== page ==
Trio for Horn, Cello and Piano (2007)
The conventional instrumentation for a horn trio is with a violin and a piano. Among the great composers who wrote with this instrumentation were Johannes Brahms, and, close to a hundred years later, György Ligeti. Evidently, there were not many attempts on this combination throughout the history. The primary reason for this, I believe, is that the horn and the violin really do not blend together quite well. The cello, however, has a fuller sound that is capable of embracing the horn’s sound as opposed to a violin, which often sticks out in this combination.
Commissioned by hornist Micheal Walker, the Trio for Horn, Cello and Piano is my attempt to create a new trio combination. Throughout the piece, you will hear a primary melodic motive, which is introduced by the piano at first, passing on to the other two instruments. Occasionally, the motive is hidden, overlapped (stretto), transposed, augmented or even inverted. The slow section is a reminiscence of Claude Debussy’s “The Sunken Cathedral.” After a dissonant “call” from the piano and the cello, the piece is interrupted by a violent third theme. The themes come back several times and are altered every time. If there is a form to this piece, it is “continuous development.”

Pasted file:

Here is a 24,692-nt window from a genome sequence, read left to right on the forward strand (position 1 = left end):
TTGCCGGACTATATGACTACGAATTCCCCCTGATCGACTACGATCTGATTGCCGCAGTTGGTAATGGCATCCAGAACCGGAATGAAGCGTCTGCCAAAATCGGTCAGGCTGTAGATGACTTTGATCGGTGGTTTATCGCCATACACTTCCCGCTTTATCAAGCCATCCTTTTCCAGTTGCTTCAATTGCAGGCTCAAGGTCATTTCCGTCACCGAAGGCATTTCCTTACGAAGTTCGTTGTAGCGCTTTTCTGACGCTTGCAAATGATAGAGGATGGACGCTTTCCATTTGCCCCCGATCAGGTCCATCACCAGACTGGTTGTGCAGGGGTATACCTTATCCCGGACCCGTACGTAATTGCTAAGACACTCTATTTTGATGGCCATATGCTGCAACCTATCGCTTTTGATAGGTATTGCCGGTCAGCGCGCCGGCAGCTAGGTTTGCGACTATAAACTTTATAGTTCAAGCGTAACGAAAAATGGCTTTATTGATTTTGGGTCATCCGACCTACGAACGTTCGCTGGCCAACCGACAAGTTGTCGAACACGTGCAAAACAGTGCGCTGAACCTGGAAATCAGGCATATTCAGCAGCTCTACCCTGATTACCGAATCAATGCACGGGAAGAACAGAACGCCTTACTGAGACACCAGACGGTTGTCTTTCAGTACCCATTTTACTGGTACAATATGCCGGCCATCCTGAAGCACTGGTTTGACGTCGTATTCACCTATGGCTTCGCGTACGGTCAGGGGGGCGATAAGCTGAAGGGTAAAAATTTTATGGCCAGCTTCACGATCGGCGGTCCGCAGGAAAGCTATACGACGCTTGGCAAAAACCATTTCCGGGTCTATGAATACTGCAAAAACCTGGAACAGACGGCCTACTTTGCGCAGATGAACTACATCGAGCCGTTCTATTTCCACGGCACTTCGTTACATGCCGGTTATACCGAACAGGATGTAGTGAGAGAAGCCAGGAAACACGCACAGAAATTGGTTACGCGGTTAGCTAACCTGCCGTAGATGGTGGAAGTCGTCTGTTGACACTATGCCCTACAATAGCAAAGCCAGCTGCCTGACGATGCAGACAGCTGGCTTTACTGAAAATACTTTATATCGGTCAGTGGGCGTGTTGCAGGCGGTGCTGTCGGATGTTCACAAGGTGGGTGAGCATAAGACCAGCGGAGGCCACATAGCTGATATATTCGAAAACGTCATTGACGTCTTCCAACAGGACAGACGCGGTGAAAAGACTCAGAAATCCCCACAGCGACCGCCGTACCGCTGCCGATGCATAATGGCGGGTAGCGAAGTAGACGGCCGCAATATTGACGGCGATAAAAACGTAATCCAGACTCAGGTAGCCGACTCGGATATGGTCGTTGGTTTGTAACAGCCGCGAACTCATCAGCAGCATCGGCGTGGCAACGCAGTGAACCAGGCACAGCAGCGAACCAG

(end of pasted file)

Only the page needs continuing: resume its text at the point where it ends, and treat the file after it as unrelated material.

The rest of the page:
The attempt to incorporate the primary melodic motive into three different sections of the piece is my major task for this piece.
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